The Paradoxes of Integration: Race, Neighborhood, and Civic Life in Multiethnic America

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The United States is rapidly changing from a country monochromatically divided between black and white into a multiethnic society. The Paradoxes of Integration helps us to understand America’s racial future by revealing the complex relationships among integration, racial attitudes, and neighborhood life.

J. Eric Oliver demonstrates that the effects of integration differ tremendously, depending on which geographical level one is examining. Living among people of other races in a larger metropolitan area corresponds with greater racial intolerance, particularly for America’s white majority. But when whites, blacks, Latinos, and Asian Americans actually live in integrated neighborhoods, they feel less racial resentment. Paradoxically, this racial tolerance is usually also accompanied by feeling less connected to their community; it is no longer "theirs." Basing its findings on our most advanced means of gauging the impact of social environments on racial attitudes, The Paradoxes of Integration sensitively explores the benefits and at times, heavily borne, costs of integration.

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Editorial Reviews

Urban Affairs Review
 "A glance at the newspaper headlines of the day—the achievement gap among Black and Latino students, controversies over the 9/11 Memorial, anti-immigration legislation—all suggest that J. Eric Oliver’s central thesis that “the future of race in America is fundamentally tied to place” will hold true. This book promises to reshape scholarship on race and politics toward broader conceptualizations and theories, and it will no doubt spark much-needed debate and deliberation on the effectiveness of racial integration policies."—Urban Affairs Review
American Journal of Sociology
“The Paradoxes of Integration is a coherently organized and insightful book and its arguments are convincing. I strongly recommend it to urban sociologists and students of race, ethnicity, and intergroup relations—already practicing scholars as well as those in the making.”
Susan Welch
 “J. Eric Oliver makes an important new contribution to the scholarship of racial politics, offering a detailed analysis of the simultaneous impact of neighborhood and metro-wide racial attitudes and paying careful attention to the various racial groups that make up communities. The Paradoxes of Integration is an original and revealing account that explores social capital, racial difference, and residential contexts in order to illustrate the contradictions between integration and intergroup tensions in contemporary American society.”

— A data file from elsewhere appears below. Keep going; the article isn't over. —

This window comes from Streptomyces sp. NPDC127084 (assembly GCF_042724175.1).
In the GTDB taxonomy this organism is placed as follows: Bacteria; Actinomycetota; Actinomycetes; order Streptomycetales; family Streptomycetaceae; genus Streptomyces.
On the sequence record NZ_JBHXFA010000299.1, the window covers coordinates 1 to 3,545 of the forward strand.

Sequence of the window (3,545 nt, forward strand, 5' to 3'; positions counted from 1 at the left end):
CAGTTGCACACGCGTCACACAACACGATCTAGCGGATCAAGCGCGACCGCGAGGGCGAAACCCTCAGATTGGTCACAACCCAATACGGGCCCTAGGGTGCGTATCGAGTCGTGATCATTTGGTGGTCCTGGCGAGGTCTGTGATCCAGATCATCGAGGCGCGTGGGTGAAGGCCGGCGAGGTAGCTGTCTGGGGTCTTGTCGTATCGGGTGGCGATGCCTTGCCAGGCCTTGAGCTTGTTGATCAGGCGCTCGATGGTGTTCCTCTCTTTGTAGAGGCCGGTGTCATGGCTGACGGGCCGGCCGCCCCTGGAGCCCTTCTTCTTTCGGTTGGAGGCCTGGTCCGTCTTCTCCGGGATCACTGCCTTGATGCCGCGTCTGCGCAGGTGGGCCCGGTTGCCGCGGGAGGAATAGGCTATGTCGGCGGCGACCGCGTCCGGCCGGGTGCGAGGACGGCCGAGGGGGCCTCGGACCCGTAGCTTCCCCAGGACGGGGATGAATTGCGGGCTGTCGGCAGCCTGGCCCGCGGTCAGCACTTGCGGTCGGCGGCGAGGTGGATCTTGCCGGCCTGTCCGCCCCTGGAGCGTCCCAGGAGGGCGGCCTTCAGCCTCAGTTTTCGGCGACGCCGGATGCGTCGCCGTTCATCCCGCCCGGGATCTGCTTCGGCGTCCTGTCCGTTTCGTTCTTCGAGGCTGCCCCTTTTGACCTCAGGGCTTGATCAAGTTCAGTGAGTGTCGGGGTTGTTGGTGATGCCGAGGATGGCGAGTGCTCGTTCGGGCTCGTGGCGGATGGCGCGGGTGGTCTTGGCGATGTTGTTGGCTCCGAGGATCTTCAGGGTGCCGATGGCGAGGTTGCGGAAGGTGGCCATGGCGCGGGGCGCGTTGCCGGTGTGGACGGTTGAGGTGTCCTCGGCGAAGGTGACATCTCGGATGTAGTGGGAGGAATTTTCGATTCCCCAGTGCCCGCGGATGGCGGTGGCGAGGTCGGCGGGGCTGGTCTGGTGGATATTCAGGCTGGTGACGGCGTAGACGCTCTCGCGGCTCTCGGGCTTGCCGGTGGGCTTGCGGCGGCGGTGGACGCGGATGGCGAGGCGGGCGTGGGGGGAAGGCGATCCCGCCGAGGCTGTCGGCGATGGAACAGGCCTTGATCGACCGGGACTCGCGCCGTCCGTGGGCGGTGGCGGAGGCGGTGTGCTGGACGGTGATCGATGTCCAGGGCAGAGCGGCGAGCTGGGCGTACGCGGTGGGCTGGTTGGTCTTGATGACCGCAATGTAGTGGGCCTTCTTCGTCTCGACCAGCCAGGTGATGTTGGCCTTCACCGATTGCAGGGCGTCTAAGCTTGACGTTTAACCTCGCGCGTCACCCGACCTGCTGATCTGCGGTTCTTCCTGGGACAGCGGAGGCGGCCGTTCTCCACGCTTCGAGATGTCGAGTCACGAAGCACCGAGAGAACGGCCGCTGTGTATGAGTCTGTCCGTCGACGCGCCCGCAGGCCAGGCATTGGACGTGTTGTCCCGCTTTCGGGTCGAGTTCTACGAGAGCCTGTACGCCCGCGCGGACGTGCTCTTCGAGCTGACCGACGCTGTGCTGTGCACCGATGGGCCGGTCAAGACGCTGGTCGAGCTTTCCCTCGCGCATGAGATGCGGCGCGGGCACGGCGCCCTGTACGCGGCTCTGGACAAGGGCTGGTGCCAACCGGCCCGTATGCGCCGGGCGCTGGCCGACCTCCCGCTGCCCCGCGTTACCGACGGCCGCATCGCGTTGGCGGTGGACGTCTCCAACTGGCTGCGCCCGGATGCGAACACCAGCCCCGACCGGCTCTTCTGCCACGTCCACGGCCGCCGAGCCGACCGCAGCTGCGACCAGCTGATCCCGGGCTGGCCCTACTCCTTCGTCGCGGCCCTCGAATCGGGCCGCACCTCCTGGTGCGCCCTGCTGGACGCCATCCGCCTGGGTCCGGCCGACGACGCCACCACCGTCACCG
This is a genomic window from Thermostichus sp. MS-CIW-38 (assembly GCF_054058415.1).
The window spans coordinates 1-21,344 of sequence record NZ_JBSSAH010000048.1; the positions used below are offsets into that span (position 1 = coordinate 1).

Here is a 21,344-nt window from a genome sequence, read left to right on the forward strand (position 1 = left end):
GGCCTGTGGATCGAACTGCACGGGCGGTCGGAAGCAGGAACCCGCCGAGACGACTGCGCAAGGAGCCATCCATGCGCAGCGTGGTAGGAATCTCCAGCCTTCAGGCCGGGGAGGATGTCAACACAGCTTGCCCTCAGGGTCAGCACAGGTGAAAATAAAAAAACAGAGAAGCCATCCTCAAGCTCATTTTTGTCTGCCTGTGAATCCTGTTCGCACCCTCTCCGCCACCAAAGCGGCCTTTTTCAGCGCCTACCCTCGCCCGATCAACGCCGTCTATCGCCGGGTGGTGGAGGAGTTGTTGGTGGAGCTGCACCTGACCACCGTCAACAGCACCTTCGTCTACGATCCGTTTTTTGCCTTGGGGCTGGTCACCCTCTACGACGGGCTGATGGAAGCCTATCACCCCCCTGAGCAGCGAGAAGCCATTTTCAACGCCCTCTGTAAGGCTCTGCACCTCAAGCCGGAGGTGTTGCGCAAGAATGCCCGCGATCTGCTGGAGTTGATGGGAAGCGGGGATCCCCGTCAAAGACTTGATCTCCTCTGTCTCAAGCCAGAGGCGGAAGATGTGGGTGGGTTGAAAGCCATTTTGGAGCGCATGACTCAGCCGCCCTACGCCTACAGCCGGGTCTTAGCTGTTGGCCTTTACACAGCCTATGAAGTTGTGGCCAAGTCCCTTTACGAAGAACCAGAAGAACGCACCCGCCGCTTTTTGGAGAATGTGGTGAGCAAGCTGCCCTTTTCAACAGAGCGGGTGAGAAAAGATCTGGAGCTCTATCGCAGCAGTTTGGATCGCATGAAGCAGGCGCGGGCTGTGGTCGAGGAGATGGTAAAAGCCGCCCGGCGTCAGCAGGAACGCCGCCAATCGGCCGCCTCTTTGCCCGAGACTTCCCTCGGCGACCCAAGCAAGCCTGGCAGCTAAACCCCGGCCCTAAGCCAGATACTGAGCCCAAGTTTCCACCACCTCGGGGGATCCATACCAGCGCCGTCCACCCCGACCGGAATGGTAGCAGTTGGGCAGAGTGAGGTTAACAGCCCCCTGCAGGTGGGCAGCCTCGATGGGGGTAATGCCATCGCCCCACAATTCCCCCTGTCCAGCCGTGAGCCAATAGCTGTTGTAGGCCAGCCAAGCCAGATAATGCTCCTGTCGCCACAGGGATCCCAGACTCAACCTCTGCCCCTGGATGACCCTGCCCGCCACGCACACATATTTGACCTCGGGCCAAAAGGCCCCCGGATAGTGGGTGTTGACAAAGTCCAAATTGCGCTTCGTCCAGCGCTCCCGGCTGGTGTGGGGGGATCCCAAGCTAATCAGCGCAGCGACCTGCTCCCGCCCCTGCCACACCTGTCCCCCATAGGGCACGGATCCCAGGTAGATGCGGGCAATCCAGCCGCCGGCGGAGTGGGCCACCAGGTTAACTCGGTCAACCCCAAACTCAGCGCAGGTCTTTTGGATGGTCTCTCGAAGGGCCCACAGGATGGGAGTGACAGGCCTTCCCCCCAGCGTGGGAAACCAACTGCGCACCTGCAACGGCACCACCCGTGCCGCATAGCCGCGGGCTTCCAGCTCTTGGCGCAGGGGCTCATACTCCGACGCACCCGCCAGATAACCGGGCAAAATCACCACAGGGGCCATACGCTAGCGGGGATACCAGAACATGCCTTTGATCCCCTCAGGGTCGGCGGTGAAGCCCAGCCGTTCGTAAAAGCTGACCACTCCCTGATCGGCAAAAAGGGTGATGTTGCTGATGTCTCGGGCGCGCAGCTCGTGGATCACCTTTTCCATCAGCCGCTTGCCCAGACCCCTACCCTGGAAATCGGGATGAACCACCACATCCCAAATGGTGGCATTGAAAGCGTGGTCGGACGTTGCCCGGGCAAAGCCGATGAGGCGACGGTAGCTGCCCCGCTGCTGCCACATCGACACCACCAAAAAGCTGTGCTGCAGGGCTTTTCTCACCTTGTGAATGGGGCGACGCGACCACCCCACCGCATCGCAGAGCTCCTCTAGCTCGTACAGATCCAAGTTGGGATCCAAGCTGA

Jan E. Leighley
The Paradoxes of Integration represents an important advance in scholarship on America's increasingly pluralistic cities. Oliver explores both the neighborhood and metropolitan effects of residence patterns for African-Americans, Asian-Americans, whites, and Latinos. This broadens the efforts of previous work that focused on black and white relationships somewhat removed from the realities of our multi-ethnic society. The original and much-needed focus of this book, which includes shining the spotlight for one of the first times on the attitudes of Asian and Latino Americans, succeeds in thinking more carefully about and drawing greater attention to racial and ethnic differences, as well those geographical and political.”
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Product Details

  • ISBN-13: 9780226626628
  • Publisher: University of Chicago Press
  • Publication date: 5/1/2010
  • Pages: 199
  • Product dimensions: 6.00 (w) x 9.10 (h) x 0.70 (d)

Meet the Author

J. Eric Oliver is professor of political science at the University of Chicago. He is the author of Fat Politics: The Real Story behind America’s Obesity Epidemic and Democracy in Suburbia.

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Table of Contents


Introduction: Place and the Future of American Race Relations

Chapter 1. Why Place Is So Important for Race

Chapter 2. Racial Attitudes among Whites, Blacks, Latinos, and Asian Americans

Chapter 3. Neighborhood- and Metropolitan-Level Differences in Racial Attitudes

Chapter 4. Geographic Self-Sorting and Racial Attitudes

Chapter 5. Interracial Civic and Social Contact in Multiethnic America

Chapter 6. The Civic and Social Paradoxes of Neighborhood Racial Integration

Chapter 7. On Segregation and Multiculturalism

Appendix A: Data Sources




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